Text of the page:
When massive change happens, we rarely have the ability to identify and name it, example being The Reformation (nobody called it The Reformation when it was happening). Are we seeing a similar change in the shift from West to East?
Now Jack Ma has blazed a trail, will the Western Media entertain more entrepreneurs from Asia?
166: The Rise of the Asian Startup City (Report Part 2/4 Asia Matters)
This week we’re taking an early snapshot of The Asia Matters Report Part 2 which you can download for free from our website.
Part 2 focuses on the Asian Tech Ecosystem and which Startup Cities are getting it right. We examine the results from the standout favorites like Singapore to powerhouses like Shanghai.
Key insights include a look at which cities ranked highest in our aggregation of 14 metrics, plus a heads up on our market maturation index. We also discuss the 6 elements each Asian City needs to become a successful startup hub in 2018.
164: Welcome to The Asian Century (Report Part1/4 Asia Matters)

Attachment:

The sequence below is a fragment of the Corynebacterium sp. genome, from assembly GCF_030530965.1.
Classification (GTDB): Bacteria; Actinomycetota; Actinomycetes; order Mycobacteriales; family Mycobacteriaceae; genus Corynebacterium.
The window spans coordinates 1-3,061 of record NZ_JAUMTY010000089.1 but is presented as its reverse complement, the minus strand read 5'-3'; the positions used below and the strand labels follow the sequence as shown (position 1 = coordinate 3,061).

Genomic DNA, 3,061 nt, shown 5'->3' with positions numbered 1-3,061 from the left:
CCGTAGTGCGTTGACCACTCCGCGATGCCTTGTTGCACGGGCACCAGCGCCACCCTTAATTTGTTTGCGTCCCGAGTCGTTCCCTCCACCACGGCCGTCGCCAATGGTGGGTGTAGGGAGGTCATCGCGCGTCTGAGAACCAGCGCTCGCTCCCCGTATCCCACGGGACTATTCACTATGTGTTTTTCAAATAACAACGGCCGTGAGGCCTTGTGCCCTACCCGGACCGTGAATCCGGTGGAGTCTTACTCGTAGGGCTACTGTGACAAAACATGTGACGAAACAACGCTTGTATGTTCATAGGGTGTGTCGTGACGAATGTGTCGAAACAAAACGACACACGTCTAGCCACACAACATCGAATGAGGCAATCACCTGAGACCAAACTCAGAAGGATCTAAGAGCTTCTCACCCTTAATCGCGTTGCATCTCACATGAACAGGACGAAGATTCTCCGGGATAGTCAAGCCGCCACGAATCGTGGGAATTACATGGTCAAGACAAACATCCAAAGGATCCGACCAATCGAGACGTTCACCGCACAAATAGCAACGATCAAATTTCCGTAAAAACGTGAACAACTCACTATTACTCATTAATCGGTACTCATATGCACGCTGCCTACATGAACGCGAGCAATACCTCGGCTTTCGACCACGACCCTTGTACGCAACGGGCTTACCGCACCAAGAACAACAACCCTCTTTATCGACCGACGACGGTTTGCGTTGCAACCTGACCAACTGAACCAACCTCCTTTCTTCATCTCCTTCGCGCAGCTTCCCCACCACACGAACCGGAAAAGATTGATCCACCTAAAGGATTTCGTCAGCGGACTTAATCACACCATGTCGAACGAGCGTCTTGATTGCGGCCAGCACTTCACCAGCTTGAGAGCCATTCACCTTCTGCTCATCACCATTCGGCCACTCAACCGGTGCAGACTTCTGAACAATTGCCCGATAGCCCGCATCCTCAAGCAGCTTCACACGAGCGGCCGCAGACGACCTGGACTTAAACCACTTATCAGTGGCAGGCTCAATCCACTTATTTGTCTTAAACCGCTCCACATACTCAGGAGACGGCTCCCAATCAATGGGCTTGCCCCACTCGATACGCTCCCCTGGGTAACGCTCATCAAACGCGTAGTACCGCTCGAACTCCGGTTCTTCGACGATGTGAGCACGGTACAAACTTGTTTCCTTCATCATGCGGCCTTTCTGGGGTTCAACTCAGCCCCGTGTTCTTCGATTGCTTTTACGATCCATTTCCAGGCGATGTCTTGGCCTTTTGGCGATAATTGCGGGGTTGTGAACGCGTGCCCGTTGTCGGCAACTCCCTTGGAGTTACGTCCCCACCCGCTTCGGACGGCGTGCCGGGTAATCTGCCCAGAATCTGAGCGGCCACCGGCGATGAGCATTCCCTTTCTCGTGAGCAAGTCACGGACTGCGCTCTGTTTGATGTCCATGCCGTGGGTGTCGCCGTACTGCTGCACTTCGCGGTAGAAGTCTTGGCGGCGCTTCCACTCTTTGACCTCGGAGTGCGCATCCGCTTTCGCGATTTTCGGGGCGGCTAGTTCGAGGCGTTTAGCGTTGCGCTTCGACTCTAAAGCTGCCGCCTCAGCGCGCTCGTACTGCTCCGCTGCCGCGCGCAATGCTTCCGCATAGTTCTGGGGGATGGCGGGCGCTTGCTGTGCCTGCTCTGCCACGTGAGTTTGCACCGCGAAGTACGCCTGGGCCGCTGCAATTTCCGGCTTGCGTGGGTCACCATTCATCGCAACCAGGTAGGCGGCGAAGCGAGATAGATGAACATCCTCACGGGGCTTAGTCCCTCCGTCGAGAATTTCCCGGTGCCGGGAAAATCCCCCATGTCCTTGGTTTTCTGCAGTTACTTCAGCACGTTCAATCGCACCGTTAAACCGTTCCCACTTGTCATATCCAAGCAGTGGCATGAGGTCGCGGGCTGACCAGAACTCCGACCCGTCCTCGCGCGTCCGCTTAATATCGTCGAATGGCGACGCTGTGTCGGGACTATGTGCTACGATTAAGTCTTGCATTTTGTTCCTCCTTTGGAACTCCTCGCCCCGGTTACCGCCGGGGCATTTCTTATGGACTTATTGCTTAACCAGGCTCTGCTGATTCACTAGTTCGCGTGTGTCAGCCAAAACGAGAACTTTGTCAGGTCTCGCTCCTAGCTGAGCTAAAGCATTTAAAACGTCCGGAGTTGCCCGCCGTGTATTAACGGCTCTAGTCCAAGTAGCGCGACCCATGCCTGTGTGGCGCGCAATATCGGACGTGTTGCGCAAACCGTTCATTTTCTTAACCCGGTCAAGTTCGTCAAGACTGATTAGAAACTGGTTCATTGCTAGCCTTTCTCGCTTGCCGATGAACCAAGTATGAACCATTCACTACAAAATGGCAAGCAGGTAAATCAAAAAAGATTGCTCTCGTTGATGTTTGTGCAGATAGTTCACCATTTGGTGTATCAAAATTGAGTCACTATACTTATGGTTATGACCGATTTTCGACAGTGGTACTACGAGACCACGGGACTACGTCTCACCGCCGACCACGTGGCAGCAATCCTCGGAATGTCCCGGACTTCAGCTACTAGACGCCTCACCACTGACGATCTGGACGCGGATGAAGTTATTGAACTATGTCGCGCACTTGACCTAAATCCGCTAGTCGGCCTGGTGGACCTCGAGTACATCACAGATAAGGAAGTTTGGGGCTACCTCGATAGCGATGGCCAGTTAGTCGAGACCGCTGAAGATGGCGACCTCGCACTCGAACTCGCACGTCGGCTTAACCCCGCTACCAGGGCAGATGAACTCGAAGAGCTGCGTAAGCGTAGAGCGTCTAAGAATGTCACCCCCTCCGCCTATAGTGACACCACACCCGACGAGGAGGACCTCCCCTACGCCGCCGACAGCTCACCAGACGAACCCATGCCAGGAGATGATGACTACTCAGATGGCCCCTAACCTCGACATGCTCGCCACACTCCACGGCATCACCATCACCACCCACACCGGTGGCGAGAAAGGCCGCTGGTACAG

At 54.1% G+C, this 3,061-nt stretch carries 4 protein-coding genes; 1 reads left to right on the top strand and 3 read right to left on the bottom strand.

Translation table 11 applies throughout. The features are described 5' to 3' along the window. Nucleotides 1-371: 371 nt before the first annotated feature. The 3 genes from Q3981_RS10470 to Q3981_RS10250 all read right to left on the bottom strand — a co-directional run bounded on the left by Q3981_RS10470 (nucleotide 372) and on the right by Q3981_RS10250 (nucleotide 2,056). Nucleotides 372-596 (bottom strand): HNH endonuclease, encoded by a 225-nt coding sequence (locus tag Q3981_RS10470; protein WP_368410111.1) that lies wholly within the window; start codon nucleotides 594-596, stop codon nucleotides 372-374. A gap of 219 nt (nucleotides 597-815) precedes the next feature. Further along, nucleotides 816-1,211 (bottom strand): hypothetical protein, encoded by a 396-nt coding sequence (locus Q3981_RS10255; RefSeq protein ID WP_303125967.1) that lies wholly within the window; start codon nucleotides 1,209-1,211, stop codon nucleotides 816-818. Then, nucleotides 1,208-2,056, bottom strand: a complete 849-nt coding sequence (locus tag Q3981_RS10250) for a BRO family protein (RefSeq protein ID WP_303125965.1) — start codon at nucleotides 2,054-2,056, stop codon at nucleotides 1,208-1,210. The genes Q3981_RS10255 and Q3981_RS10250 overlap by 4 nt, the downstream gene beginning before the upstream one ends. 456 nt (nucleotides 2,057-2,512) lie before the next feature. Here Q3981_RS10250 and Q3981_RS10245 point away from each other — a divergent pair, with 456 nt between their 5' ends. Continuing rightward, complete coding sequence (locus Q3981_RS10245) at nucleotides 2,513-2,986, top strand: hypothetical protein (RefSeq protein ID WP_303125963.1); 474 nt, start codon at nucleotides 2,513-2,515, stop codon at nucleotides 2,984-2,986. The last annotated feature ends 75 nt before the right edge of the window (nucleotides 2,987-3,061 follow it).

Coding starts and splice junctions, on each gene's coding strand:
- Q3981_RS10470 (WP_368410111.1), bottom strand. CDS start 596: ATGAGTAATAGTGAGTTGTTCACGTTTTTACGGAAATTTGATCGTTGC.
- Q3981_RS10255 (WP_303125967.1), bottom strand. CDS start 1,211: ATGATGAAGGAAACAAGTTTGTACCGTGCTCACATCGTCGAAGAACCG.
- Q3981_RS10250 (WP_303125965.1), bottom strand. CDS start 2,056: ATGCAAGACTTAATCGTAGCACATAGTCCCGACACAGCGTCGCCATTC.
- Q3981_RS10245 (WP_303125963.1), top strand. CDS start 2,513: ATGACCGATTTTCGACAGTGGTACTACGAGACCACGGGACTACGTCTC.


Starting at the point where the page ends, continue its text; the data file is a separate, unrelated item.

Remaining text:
If you want to understand the rise of Asia’s Tech Ecosystem look to the Megacities covered in the new Asia Matters Report as the engines of growth, not the countries.
Asia is big, but we didn’t realise how “big” it really was until we got out there, boots on the ground and did out research for this report. No longer is Asia all about “markets of billions”. The Asia of 2018 is a market of multiple wealth centers (the Megacities), a rapidly emerging middle class and a vision to connect all these dots together with huge infrastructure investment. Why build walls when you can build bridges?
China could create 15-20 Silicon Valleys of its own in the near future.
Asia is rapidly emerging from the shadows of “The West” to become the new world leader in everything from startup ecosystems to retail malls.
66% of the world’s middle class will be in Asia within 10 years. Our “Asia Matters” presentation is the story of Asia’s rise from being a world of cheap “knockoffs” dependent on The West to becoming its own self-sufficient engine of economic growth.